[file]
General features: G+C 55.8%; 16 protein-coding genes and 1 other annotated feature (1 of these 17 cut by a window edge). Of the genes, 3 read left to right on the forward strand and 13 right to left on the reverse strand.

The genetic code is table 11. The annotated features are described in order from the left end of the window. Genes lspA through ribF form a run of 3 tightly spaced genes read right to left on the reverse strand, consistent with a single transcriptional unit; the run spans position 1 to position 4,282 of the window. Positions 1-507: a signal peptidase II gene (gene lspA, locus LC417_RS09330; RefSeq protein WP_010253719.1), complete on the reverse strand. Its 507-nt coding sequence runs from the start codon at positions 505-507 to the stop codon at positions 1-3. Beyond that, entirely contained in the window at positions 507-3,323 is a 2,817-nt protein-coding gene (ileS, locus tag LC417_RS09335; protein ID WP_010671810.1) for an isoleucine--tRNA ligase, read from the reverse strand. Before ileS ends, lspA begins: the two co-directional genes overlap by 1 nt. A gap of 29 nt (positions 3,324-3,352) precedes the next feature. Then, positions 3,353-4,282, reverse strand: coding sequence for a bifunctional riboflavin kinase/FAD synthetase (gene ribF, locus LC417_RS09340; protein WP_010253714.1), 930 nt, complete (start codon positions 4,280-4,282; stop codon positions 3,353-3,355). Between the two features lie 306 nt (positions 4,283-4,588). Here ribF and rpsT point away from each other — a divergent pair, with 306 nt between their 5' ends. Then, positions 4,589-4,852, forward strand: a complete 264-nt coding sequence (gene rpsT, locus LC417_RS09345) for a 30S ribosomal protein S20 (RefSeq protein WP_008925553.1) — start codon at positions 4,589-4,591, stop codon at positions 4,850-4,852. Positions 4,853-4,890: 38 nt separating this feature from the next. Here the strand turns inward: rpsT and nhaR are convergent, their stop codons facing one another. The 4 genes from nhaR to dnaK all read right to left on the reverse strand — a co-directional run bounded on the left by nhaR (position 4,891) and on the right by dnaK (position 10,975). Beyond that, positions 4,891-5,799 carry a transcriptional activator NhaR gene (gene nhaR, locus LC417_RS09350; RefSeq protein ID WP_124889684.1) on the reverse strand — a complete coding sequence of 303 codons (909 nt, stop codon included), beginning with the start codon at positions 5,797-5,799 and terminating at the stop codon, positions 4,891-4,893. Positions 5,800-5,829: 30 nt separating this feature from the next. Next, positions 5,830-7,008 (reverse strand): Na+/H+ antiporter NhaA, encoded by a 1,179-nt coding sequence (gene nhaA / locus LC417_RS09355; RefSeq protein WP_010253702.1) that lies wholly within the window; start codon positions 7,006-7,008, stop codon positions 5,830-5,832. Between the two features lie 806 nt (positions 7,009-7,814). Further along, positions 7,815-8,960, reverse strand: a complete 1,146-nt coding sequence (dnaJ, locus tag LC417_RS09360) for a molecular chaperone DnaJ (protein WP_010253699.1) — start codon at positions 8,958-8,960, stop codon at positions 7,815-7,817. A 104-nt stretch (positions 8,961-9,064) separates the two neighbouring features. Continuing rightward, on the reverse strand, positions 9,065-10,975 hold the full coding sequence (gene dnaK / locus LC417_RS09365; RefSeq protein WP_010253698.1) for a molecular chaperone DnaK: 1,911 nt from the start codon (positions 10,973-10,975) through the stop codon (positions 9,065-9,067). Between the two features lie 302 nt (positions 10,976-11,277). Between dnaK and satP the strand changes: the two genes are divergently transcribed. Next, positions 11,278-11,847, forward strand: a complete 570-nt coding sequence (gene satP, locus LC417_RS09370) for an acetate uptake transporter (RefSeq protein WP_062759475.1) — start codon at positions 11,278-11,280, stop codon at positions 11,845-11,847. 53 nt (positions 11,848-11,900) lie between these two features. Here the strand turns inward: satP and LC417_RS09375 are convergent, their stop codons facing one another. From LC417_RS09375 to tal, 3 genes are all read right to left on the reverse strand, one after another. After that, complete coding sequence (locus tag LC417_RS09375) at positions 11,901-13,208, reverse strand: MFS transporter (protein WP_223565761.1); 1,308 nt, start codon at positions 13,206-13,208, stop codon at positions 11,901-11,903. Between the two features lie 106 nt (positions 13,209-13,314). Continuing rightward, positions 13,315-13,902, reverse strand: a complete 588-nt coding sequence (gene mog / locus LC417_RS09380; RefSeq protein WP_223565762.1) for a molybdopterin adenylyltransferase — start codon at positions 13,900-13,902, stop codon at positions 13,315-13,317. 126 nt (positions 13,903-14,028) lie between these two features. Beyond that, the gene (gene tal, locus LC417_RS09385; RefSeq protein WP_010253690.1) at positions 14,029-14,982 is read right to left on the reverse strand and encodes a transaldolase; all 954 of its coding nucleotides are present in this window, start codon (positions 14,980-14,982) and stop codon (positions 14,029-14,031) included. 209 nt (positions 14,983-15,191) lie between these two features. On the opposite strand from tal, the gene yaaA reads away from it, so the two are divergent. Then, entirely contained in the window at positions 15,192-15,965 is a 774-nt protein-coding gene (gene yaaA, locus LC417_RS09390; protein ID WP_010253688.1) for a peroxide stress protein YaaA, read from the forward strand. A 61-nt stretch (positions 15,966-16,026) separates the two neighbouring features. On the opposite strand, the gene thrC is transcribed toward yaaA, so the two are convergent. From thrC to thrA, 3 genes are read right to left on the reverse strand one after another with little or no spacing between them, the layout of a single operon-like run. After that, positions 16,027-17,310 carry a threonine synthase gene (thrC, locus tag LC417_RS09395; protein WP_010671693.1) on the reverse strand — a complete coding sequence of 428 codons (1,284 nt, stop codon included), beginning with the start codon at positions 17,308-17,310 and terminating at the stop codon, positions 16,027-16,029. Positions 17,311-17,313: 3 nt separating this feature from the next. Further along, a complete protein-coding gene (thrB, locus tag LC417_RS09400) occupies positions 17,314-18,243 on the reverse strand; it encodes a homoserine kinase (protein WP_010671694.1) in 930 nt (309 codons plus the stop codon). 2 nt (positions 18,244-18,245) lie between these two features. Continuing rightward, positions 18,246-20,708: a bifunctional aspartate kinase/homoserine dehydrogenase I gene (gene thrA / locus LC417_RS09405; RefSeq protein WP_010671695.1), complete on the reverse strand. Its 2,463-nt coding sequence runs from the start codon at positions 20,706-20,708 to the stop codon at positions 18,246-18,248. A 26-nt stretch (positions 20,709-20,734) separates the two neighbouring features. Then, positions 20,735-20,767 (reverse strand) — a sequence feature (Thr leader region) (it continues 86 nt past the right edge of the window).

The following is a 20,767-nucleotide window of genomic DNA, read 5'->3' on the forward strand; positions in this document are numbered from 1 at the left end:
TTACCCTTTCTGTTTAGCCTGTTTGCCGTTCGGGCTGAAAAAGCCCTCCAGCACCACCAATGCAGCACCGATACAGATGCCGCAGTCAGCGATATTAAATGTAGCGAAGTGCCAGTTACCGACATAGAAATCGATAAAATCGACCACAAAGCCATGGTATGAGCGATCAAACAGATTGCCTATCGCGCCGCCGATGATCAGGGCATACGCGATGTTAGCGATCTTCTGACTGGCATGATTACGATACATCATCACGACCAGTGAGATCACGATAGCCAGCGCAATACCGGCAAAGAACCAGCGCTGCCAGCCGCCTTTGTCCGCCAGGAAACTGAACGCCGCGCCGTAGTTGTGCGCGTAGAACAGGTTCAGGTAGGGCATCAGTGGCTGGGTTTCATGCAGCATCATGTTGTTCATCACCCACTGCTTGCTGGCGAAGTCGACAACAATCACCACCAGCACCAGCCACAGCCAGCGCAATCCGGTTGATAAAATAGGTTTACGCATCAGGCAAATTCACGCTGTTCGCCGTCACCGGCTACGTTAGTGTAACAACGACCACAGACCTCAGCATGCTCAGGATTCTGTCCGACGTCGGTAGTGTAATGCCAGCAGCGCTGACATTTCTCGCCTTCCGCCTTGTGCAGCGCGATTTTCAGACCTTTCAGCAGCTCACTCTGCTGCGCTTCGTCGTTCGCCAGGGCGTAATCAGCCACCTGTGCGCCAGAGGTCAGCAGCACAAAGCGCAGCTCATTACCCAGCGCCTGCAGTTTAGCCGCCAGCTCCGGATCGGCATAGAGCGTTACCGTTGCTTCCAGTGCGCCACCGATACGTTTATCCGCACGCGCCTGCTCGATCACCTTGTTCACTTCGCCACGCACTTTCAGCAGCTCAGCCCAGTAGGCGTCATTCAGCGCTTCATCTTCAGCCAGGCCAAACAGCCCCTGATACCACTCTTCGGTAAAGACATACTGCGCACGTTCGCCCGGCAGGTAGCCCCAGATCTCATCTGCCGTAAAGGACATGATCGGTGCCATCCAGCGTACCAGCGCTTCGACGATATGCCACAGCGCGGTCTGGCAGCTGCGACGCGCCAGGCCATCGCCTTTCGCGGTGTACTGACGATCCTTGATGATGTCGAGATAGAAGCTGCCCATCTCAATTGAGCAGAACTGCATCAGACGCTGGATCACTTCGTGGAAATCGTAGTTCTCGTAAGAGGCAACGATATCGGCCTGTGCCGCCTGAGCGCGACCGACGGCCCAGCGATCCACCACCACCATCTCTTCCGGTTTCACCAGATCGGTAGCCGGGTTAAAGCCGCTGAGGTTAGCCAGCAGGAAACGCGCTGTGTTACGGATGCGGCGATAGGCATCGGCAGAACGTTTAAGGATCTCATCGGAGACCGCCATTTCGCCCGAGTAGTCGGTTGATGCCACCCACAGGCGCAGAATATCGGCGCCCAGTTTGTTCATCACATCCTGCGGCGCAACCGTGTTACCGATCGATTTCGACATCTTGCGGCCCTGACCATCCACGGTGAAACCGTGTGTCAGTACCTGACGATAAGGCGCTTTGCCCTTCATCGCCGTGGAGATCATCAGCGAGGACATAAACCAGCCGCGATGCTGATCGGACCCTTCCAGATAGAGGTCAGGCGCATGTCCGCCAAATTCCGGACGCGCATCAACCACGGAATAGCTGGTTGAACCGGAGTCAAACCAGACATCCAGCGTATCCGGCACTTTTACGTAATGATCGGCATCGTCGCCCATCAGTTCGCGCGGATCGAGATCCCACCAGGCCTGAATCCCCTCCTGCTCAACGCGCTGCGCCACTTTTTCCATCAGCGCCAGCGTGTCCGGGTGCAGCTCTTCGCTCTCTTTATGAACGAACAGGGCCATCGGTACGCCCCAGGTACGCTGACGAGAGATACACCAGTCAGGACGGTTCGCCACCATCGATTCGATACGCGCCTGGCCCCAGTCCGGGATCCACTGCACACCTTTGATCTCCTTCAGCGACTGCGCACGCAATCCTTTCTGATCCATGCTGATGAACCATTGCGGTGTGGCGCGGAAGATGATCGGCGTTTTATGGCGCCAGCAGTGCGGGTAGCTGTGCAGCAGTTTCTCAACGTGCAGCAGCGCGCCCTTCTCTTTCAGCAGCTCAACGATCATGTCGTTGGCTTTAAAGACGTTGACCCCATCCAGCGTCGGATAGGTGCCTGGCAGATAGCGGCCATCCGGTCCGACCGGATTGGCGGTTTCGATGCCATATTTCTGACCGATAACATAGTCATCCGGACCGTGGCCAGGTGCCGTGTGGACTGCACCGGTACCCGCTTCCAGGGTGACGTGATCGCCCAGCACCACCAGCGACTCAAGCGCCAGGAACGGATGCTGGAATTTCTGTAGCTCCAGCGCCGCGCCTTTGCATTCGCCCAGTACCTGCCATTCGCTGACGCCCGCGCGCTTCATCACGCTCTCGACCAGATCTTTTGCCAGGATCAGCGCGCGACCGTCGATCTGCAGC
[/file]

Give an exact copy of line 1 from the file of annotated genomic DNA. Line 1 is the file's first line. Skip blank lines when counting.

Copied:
General features: G+C 55.8%; 16 protein-coding genes and 1 other annotated feature (1 of these 17 cut by a window edge). Of the genes, 3 read left to right on the forward strand and 13 right to left on the reverse strand.